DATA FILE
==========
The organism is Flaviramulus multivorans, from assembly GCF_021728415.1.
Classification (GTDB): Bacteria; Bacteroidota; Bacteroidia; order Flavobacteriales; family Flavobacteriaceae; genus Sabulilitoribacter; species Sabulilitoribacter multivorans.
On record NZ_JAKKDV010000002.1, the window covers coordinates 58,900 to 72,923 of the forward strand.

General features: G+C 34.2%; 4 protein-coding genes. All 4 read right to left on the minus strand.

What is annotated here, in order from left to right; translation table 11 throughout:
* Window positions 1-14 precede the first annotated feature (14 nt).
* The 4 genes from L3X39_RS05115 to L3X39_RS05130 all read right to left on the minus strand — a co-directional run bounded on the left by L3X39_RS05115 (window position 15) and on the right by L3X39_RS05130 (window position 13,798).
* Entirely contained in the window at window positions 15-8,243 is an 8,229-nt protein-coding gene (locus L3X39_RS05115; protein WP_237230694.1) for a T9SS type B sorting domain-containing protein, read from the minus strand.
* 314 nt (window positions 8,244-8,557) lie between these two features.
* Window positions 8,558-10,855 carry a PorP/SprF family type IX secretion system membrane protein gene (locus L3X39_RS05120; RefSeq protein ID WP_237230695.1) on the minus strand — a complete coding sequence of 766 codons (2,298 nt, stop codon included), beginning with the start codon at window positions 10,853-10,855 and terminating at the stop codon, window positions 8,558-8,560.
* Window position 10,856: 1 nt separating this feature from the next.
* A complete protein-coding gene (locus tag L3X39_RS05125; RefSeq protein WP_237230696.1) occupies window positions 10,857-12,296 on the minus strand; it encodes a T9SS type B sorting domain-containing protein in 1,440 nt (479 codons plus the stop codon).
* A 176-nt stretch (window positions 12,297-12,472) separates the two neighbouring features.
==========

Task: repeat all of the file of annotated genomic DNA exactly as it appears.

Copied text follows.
The organism is Flaviramulus multivorans, from assembly GCF_021728415.1.
Classification (GTDB): Bacteria; Bacteroidota; Bacteroidia; order Flavobacteriales; family Flavobacteriaceae; genus Sabulilitoribacter; species Sabulilitoribacter multivorans.
On record NZ_JAKKDV010000002.1, the window covers coordinates 58,900 to 72,923 of the forward strand.

General features: G+C 34.2%; 4 protein-coding genes. All 4 read right to left on the minus strand.

What is annotated here, in order from left to right; translation table 11 throughout:
* Window positions 1-14 precede the first annotated feature (14 nt).
* The 4 genes from L3X39_RS05115 to L3X39_RS05130 all read right to left on the minus strand — a co-directional run bounded on the left by L3X39_RS05115 (window position 15) and on the right by L3X39_RS05130 (window position 13,798).
* Entirely contained in the window at window positions 15-8,243 is an 8,229-nt protein-coding gene (locus L3X39_RS05115; protein WP_237230694.1) for a T9SS type B sorting domain-containing protein, read from the minus strand.
* 314 nt (window positions 8,244-8,557) lie between these two features.
* Window positions 8,558-10,855 carry a PorP/SprF family type IX secretion system membrane protein gene (locus L3X39_RS05120; RefSeq protein ID WP_237230695.1) on the minus strand — a complete coding sequence of 766 codons (2,298 nt, stop codon included), beginning with the start codon at window positions 10,853-10,855 and terminating at the stop codon, window positions 8,558-8,560.
* Window position 10,856: 1 nt separating this feature from the next.
* A complete protein-coding gene (locus tag L3X39_RS05125; RefSeq protein WP_237230696.1) occupies window positions 10,857-12,296 on the minus strand; it encodes a T9SS type B sorting domain-containing protein in 1,440 nt (479 codons plus the stop codon).
* A 176-nt stretch (window positions 12,297-12,472) separates the two neighbouring features.